• Static data segment
  • Stack
  • Heap
  • A reserved section

Figure: RISC-V convention for memory layout on Linux [1, P. 230]

The text segment is “the segment of a UNIX object file that contains the machine language code for routines in the source file” [1, P. 230].

The static data segment contains constants and static variables that never change [1, P. 229].

Additional memory is available in the form of a stack and heap.


In computer architecture, a stack is a variable-size region of memory. It’s used for storing local variables and for preserving the values of registers during procedure calls.

A stack is a LIFO (Last-In-First-Out) data structure that supports the following abstract operations:

  • push(x) adds x to the stack.
  • pop() removes the top item from the stack.
  • top() returns the top item from the stack.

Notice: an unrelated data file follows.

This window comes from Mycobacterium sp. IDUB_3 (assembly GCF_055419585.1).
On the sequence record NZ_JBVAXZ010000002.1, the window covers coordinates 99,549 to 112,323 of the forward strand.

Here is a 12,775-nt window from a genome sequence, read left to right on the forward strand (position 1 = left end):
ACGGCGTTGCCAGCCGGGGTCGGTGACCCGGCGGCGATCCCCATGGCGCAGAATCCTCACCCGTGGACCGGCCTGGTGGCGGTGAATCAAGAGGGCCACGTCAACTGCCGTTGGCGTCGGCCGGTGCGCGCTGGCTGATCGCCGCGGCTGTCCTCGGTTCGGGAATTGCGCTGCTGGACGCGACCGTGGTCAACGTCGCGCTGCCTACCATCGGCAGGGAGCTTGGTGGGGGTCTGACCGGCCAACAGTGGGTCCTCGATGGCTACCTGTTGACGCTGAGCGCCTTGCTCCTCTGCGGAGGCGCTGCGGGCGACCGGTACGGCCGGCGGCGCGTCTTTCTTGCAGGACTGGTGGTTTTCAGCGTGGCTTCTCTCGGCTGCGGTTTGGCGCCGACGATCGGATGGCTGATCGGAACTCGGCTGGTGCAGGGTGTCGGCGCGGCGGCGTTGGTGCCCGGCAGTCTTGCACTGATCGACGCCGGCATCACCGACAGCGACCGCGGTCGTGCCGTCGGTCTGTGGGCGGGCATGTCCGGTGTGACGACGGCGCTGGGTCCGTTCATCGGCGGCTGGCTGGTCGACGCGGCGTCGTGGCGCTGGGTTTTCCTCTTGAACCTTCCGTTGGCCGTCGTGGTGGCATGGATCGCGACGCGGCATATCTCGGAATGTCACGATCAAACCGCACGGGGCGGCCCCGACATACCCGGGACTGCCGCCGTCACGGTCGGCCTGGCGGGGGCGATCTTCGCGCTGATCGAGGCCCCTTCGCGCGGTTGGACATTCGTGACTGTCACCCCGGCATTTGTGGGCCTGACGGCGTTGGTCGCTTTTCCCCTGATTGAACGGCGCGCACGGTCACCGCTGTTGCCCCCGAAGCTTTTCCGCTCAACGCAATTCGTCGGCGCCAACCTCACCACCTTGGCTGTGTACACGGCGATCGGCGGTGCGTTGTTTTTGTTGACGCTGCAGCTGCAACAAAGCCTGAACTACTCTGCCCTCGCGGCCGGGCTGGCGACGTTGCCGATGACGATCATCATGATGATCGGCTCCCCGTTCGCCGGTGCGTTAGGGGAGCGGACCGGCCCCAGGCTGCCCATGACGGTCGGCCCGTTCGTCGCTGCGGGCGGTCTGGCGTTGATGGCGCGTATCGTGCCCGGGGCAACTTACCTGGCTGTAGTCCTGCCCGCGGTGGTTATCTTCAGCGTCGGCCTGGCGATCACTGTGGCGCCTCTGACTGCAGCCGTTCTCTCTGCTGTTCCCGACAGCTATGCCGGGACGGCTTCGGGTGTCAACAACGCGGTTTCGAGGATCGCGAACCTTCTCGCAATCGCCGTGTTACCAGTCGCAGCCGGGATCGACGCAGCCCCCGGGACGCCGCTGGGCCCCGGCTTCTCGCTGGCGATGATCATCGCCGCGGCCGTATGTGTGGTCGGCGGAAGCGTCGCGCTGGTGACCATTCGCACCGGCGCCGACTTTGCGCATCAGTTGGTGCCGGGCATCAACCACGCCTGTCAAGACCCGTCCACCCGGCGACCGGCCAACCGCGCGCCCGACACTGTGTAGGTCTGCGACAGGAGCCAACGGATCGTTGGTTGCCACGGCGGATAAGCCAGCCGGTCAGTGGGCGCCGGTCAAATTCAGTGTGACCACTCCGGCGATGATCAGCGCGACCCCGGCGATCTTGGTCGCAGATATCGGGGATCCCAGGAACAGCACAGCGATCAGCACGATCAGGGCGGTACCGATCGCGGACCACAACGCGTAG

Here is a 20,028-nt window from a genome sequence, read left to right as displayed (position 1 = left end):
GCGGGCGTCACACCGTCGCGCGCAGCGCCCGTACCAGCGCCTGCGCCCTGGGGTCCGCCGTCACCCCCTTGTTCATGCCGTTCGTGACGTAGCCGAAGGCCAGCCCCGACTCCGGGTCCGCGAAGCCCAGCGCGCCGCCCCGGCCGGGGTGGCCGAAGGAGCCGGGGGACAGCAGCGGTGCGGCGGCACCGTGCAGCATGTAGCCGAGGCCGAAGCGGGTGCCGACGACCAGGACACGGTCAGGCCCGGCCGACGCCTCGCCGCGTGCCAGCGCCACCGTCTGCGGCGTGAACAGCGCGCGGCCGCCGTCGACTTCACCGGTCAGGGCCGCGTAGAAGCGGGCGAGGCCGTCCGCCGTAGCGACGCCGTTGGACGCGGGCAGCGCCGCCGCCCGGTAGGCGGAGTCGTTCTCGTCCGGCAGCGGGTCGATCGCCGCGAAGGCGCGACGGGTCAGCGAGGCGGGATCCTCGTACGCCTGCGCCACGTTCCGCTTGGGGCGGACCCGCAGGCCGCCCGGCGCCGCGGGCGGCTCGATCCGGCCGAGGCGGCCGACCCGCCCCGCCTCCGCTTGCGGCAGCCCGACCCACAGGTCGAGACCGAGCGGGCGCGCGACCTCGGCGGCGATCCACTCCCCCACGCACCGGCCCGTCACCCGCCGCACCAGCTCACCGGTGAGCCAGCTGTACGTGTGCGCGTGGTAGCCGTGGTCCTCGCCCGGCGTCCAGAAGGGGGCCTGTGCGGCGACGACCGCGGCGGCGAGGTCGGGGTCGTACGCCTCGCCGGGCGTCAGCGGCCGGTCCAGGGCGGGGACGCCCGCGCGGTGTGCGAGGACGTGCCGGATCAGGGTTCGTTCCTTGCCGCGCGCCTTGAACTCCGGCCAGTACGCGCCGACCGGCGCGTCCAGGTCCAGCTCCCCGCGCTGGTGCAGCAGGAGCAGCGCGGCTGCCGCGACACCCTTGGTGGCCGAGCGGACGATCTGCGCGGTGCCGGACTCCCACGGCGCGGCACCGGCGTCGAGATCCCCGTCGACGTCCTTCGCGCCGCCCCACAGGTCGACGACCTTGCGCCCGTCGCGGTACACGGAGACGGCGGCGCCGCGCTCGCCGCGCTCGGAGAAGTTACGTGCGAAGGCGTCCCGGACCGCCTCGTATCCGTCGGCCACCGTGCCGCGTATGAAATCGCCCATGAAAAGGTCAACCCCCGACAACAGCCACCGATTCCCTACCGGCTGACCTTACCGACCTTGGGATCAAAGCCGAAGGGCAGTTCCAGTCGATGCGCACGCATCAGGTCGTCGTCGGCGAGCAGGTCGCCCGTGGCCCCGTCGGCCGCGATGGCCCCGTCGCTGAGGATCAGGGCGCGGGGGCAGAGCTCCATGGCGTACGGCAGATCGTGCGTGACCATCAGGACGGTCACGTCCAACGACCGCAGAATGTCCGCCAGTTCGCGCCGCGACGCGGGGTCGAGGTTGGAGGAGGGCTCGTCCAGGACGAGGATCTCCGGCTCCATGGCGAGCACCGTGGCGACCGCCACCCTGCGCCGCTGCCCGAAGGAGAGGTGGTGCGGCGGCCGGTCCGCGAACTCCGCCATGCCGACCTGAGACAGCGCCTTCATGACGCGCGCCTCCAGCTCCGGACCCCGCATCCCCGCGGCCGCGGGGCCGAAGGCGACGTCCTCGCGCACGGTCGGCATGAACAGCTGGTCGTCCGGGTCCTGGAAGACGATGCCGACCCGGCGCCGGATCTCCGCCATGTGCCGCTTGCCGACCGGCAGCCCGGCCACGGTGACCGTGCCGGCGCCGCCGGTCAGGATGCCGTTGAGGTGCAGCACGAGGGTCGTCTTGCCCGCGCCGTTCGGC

In RISC-V, stacks grow from higher addresses to lower addresses, so pushing to the stack decreases the stack pointer value and popping from the stack increases the stack pointer value [1, P. 222].

The RISC-V stack pointer is register x2, also known as sp.

The segment of a stack that contains a procedure’s saved registers is called a procedure frame (or activation record) [1, P. 227].

Some RISC-V compilers use a frame pointer register (fp) to point to the first doubleword of the current procedure’s frame. This is generally to make address calculations simpler since the frame pointer value doesn’t change during a procedure’s execution [1, P. 228].


A heap is a variable-sized region of memory intended for dynamic data structures [1, P. 229].

As opposed to a stack, a heap grow from lower addresses to higher addresses [1, P. 230].

In C, malloc() allocates space on the heap and returns a pointer to it. free() releases the space on the heap to which the pointer points [1, P. 230].


A procedure is a stored (sometimes parameterized) subroutine that performs a task.

A caller is the program that calls a procedure, a callee is the procedure that is called by the caller [1, P. 220].

To execute a procedure, the program must follow these steps:

  1. Put parameters somewhere accessible to the procedure.
  2. Jump to the procedure.
  3. Acquire local storage resources needed for the procedure (allocated from the stack).